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Syndication Ratings: Shows See Declines in First Post-February Sweep Frame

In what has become a syndication tradition, most shows declined in the week ending March 12, the first frame following the important February survey period. The session saw a steep drop-off in promotion from the heavy sweep action, and programs were peppered with reruns.

Although nothing in daytime talk or court was up from the prior week, one of the very few programs showing improvement from last year was CBS Television Distribution's talk leader Dr. Phil.

Now in its 15th season, Phil grew 17% annually to a 3.5 live plus same day national Nielsen rating despite a minor 3% week-to-week dip. The increase was more than double the year-to-year growth of any other show in the category.

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In addition, Dr. Phil extended his winning streak among the talkers to 27 weeks in a row and easily won the women 25-54 demo race with a 1.6.

Back in households, Disney-ABC’s Live With Kelly took second place, outscoring Warner Bros.’ Ellen DeGeneres for the fourth week in a row with Kelly easing 12% to a 2.2 while Ellen tumbled 21% to a 1.9.

In fourth place, NBCUniversal’s Maury skidded 6% to a 1.5. NBCU’s Steve Harvey sank to a new season low 1.4, down 7% for the week and off 18% from last year, landing in a tie with Debmar-Mercury’s Wendy Williams reruns, which slipped 7% to a 1.4. Harvey will try for a comeback next season under a different production banner.

NBCU conflict talkers Steve Wilkos and Jerry Springer were both flat at a 1.3.

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CTD’s Rachael Ray eroded 8% to a 1.2, matching its season low and deteriorating 20% from last year. Sony Pictures Television’s Dr. Oz also equaled its lowest mark of the season, remaining at a 1.2 for the fourth straight frame, while falling 14% from last year.

NBCU’s newcomer Harry, starring Harry Connick Jr., was next in line, slipping 9% to a 1.0.

Warner Bros.’ sophomore Crime Watch Daily With Chris Hansen yielded 10% to a 0.9, tying CTD’s The Doctors, which held steady at a 0.9.

At the back of the pack was Warner Bros.’ The Real, which retreated 11% to a 0.8.

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In court show action, the sole top three show to avoid the big down draft was leader-by-a-mile CTD’s Judge Judy, which only dipped 1% to a still impressive 6.9, a number more than equal to the sum of all the other nationally rated gavelers added together. In addition, Judy was the highest rated strip in syndication overall for the 24th time in the past 32 weeks.

Judge Judy’s creation Hot Bench, also from CTD, was second, easing 12% to a 2.2. Warner Bros.’ People’s Court slumped 29% to a new season low 1.2. Twentieth’s Divorce Court was unchanged at a 1.1 for the third week in a row. Warner Bros.’ Judge Mathis shrank 23% to a new season low 1.0 and Trifecta’s Judge Faith was flat at a 0.8 for the ninth straight week.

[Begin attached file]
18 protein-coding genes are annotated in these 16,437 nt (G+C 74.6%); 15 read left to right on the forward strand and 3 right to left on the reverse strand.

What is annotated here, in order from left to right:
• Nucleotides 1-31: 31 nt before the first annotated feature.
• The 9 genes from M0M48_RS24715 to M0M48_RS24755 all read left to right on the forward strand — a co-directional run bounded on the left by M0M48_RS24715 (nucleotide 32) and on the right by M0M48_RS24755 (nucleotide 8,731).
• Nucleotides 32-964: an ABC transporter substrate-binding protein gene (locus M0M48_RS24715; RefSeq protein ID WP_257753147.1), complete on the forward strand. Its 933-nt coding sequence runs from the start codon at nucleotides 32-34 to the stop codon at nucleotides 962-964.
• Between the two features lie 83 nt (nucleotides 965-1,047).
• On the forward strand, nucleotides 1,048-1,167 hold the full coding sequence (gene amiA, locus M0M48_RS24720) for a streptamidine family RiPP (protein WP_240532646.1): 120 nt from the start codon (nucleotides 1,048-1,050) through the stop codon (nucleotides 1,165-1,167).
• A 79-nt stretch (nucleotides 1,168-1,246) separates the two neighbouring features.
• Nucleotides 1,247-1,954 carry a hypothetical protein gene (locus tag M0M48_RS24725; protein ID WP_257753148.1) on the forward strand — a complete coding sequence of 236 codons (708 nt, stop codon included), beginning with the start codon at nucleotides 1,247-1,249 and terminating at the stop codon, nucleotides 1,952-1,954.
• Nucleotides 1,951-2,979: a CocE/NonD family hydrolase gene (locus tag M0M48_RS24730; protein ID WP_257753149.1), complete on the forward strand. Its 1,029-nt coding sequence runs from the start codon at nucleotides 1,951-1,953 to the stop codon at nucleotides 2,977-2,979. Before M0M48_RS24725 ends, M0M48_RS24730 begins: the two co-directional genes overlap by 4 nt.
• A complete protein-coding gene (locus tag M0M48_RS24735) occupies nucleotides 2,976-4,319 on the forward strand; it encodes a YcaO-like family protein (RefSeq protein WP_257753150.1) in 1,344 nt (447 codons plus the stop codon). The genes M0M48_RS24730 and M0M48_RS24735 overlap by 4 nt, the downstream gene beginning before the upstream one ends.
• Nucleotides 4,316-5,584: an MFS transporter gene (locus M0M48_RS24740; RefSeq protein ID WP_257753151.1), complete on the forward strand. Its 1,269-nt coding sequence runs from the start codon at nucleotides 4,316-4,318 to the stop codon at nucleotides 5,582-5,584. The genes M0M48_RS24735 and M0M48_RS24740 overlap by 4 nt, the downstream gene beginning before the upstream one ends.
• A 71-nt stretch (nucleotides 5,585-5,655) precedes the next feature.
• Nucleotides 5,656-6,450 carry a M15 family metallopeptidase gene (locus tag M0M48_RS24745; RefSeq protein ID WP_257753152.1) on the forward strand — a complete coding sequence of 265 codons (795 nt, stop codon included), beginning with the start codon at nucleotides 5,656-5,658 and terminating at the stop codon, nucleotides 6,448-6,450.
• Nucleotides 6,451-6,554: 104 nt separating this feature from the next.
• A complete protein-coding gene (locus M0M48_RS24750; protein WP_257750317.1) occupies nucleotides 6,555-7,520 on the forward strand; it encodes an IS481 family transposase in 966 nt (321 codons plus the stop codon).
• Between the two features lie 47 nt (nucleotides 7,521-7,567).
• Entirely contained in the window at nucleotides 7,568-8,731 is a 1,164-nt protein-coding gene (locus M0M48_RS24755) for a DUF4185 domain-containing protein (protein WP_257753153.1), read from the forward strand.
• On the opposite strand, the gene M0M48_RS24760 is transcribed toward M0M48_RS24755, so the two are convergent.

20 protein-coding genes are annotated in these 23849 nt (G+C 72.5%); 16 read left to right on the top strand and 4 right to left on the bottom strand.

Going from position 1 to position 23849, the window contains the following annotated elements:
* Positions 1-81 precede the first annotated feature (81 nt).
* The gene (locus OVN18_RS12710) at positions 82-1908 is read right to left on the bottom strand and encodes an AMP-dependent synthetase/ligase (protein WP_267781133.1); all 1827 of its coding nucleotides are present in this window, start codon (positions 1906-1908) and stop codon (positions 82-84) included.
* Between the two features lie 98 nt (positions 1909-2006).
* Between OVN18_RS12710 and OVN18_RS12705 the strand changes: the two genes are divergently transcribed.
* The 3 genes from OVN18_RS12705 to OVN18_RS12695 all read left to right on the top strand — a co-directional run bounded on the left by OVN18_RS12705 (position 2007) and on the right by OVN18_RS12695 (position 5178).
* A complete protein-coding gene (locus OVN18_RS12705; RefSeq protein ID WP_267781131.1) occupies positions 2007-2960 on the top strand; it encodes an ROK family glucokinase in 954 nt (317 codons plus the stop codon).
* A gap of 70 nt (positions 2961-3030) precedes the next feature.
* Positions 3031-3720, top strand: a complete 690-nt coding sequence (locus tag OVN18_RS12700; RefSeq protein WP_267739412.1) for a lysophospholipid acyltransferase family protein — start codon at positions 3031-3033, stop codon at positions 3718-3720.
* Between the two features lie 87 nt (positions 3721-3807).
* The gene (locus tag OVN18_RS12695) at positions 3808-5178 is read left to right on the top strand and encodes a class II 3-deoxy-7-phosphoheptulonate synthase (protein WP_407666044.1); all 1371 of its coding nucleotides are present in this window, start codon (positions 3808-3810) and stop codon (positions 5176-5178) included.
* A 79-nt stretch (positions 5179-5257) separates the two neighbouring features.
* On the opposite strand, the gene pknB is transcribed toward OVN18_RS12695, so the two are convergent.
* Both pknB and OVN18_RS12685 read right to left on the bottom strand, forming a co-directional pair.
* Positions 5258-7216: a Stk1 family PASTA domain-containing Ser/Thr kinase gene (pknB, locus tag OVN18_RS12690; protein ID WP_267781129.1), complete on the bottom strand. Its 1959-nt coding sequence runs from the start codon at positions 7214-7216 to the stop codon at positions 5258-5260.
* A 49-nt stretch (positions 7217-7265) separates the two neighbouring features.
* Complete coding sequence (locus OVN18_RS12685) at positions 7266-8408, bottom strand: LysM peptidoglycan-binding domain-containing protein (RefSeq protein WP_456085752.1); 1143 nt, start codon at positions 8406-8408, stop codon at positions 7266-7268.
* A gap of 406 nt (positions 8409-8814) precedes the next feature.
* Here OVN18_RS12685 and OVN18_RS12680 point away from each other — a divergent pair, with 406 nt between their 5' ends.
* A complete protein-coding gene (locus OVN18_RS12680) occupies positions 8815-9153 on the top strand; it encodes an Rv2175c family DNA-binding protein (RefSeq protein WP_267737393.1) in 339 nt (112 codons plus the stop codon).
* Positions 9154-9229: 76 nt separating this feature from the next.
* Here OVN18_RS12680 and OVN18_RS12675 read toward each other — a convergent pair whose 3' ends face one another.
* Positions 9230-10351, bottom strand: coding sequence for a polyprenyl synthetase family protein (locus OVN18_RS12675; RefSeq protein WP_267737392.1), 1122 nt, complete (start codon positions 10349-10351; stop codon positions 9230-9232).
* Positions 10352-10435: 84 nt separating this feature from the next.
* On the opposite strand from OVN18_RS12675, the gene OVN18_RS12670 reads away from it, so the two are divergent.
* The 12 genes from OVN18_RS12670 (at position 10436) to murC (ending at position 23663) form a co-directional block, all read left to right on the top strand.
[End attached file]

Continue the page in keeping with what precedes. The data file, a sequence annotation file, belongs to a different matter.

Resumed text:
In access, Debmar-Mercury’s Family Feud remained the game show leader but faded 4% to a 6.7 and finished second on the overall chart to syndication champion Judge Judy. CTD’s Wheel of Fortune recovered 3% to a 6.5. CTD’s Jeopardy added 3% to a 6.4. Disney-ABC’s Who Wants to Be a Millionaire was unchanged at a 1.7, while Debmar-Mercury’s Celebrity Name Game, which will conclude at the end of the season, stood pat at a 1.3.

Elsewhere, Disney-ABC’s viral video show RightThisMinute remained at a 1.4 for the sixth week in a row.

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Magazines were mostly lower. CTD’s Entertainment Tonight gave back 6% to a 3.2 but continued to lead the category for the 32nd straight session. CTD’s Inside Edition erased 3% to a 2.9. Warner Bros.’ TMZ faded 6% to a 1.5. NBCU’s Access Hollywood matched its season low, losing 13% to a 1.3. CTD’s The Insider was the only top six magazine to avoid any declines, holding firm at a 1.1. Warner Bros.’ Extra was heavily preempted by college basketball, causing a 23% loss to a new season low 1.0, while Twentieth’s Dish Nation and Trifecta’s Celebrity Page posted their usual 0.8 and 0.3, respectively, for the 10th straight week.

Off net sitcoms were dull. Warner Bros.’ leader The Big Bang Theory skidded 6% to a 5.1. Twentieth’s Modern Family faltered 3% to a 2.9. Warner Bros.’ Two and a Half Men moved 8% lower to a 2.4. Twentieth’s Family Guy was flat at a 1.8, tying Twentieth’s freshman Last Man Standing, which stumbled 5% to a 1.8. Warner Bros.’ Mike & Molly sagged 11% to a new season low 1.6, tying Warner Bros.’ 2 Broke Girls, which softened 6% to a 1.6. SPT’s Seinfeld showed a pulse, upticking 8% to a 1.3, although it still suffered shrinkage of 28% from last year at this time. Twentieth’s How I Met Your Mother was greeted with an 8% decline to a 1.2, and Twentieth’s The Cleveland Show was unchanged at a 1.1, tying Twentieth’s King of the Hill, which dropped 1% to a 1.1.